Despite best efforts, for example, it took many months to put in place an effective communications operation in post major conflict Afghanistan and in Iraq.
In some cases, military public affairs officials have had little communications training and little, if any, grounding in the importance of timing, rapid response, and the realities of digital and broadcast media. We have become somewhat more adept in these areas, but progress is slow. And, importantly, public affairs posts have not proven career enhancing for the military. We must get a great deal better at:
* Engaging experts from both within and outside of government to help to communicate;
* Rapidly deploying the best military communications capabilities to new theaters of operation; and
* Developing and executing multifaceted media campaigns -- print, radio, television and Internet.
Let there be no doubt -- the longer it takes to put a strategic communications framework into place, the more we can be certain that the vacuum will be filled by the enemy and by news informers, that most assuredly will not paint an accurate picture of what is actually taking place.
There are some signs of modest progress. Within the past year and a half, the U.S. military's Joint Forces Command has developed rapidly deployable military communications teams, that are organized and focused on specific geographic areas of the world.
Soon after the devastating earthquake in Pakistan, one of these newly constituted teams deployed with our sizable military forces into the disaster area.
Operating in conjunction with other federal agencies and the U.S. Embassy, they worked directly with the U.S. commander of our humanitarian relief effort, to help focus the attention of the media on the U.S. government's truly extraordinary commitment to help the Pakistani people.
Public opinion surveys taken by private groups in Pakistan, before and after the earthquake, suggest that public attitudes in that country regarding the United States changed dramatically because of this new awareness by the Pakistani public. Indeed, it was not long before the new favorite toy in Pakistan was a small replica of a Chinook helicopter, because of the many lives our helicopters saved, and the mountains of relief supplies they delivered.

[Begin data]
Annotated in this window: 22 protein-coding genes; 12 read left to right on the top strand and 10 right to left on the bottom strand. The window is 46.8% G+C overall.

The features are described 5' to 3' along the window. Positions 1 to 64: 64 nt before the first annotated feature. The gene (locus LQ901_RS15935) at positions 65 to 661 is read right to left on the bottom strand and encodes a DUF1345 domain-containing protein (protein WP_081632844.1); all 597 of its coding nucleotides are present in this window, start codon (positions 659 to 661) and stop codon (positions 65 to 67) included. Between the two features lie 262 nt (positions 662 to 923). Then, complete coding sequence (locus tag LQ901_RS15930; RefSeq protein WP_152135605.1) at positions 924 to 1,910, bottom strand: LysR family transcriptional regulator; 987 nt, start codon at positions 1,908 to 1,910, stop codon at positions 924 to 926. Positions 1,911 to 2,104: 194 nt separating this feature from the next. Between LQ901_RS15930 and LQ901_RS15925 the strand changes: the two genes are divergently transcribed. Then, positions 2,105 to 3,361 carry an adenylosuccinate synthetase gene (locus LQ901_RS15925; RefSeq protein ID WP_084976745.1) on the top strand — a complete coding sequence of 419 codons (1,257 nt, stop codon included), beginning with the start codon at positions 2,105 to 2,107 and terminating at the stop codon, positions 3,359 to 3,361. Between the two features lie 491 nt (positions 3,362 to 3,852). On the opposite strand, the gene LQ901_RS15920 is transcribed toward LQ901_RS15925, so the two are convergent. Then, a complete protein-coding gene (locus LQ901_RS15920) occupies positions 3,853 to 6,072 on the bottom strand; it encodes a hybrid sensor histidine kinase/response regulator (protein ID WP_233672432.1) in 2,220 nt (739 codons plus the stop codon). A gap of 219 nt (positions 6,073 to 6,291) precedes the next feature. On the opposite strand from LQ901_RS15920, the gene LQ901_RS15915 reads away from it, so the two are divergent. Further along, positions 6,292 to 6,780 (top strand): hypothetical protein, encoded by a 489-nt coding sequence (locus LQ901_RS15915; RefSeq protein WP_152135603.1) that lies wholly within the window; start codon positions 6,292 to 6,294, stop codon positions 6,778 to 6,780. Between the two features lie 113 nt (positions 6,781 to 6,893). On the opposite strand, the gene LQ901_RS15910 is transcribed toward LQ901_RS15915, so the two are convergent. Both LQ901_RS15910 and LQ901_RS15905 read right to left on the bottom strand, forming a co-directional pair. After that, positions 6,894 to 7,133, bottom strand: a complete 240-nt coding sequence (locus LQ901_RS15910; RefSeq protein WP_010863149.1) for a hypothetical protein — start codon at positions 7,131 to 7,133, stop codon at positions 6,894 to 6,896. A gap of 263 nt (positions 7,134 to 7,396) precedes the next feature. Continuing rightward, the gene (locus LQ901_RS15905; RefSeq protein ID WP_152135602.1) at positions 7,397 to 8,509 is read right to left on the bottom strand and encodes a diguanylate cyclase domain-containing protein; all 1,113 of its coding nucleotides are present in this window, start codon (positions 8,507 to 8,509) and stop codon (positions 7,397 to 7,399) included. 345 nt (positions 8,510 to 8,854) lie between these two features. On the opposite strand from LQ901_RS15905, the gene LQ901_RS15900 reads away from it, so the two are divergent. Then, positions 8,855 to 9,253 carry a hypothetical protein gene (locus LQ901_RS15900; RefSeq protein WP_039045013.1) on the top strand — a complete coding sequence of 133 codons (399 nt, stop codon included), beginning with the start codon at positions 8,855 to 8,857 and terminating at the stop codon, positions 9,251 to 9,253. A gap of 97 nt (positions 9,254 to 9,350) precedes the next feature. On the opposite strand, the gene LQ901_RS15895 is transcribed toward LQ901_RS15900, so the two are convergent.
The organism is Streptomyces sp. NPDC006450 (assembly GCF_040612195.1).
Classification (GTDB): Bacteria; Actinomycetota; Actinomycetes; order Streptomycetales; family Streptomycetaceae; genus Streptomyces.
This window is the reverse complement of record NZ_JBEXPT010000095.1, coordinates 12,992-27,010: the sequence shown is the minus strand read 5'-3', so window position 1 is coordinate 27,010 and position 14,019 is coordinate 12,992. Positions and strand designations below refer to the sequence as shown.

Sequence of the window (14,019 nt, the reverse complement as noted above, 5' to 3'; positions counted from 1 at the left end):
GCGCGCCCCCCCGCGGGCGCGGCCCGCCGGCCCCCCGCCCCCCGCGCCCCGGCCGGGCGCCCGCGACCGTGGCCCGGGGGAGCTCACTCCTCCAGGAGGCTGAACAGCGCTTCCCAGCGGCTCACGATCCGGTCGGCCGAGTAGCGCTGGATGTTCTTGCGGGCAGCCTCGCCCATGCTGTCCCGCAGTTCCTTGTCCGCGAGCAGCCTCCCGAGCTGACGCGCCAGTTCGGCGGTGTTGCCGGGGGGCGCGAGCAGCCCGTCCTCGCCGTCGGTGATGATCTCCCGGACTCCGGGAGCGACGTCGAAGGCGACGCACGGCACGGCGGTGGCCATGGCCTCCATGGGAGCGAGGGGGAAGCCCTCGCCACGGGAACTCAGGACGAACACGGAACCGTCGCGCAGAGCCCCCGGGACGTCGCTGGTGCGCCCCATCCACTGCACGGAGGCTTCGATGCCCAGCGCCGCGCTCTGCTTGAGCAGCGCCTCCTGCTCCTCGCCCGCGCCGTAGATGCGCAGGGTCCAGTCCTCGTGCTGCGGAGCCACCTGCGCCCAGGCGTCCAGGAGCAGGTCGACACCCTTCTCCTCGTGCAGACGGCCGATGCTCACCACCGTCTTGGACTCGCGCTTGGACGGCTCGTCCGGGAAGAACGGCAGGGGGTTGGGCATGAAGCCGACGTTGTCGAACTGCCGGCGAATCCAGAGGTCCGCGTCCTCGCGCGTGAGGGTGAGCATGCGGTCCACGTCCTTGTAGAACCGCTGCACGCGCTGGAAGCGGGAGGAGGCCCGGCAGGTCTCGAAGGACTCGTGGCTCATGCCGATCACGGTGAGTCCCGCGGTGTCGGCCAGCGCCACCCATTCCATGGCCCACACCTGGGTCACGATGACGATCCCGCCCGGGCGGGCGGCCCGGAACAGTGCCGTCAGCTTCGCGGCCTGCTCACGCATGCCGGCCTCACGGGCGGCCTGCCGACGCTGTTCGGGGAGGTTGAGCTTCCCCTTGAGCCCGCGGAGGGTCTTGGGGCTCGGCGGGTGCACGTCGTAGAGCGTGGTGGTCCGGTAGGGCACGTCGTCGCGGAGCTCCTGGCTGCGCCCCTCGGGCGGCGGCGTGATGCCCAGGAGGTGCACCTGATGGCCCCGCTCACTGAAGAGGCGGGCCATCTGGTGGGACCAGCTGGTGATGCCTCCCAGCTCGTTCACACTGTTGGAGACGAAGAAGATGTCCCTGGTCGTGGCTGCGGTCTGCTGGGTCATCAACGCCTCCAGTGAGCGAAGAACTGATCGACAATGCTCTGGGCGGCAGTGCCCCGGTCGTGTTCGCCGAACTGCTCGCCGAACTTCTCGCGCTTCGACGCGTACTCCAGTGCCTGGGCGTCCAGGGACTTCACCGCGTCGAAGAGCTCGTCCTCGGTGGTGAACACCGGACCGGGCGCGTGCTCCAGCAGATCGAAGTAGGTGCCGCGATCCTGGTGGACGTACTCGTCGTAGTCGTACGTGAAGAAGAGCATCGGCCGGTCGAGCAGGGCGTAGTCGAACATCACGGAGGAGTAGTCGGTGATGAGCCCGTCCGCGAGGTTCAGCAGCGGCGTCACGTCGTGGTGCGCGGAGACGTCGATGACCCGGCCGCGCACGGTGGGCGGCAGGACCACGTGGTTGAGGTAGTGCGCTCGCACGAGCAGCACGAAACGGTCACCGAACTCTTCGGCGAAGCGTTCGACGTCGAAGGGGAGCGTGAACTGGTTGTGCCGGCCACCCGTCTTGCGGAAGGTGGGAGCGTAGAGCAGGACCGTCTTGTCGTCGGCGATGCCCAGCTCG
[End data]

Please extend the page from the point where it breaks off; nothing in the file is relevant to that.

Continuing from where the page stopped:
Second, government public affairs and public diplomacy efforts must reorient staffing, schedules and culture to engage the full range of media that are having such an impact today.
Our U.S. Central Command, for example, has launched an online communications effort that includes electronic news updates and a links campaign, that has resulted in several hundred blogs receiving and publishing CENTCOM content.
The U.S. government will have to develop the institutional capability to anticipate and act within the same news cycle. That will require instituting 24-hour press operation centers, elevating Internet operations and other channels of communications to the equal status of traditional 20th Century press relations. It will result in much less reliance on the traditional print press, just as the publics of the U.S. and the world are relying less on newspapers as their principal source of information.
And it will require attracting more experts in these areas from the private sector to government service.
This also will likely mean embracing new institutions to engage people across the world. During the Cold War, institutions such as the U.S. Information Agency and Radio Free Europe proved to be valuable instruments for the United States of America.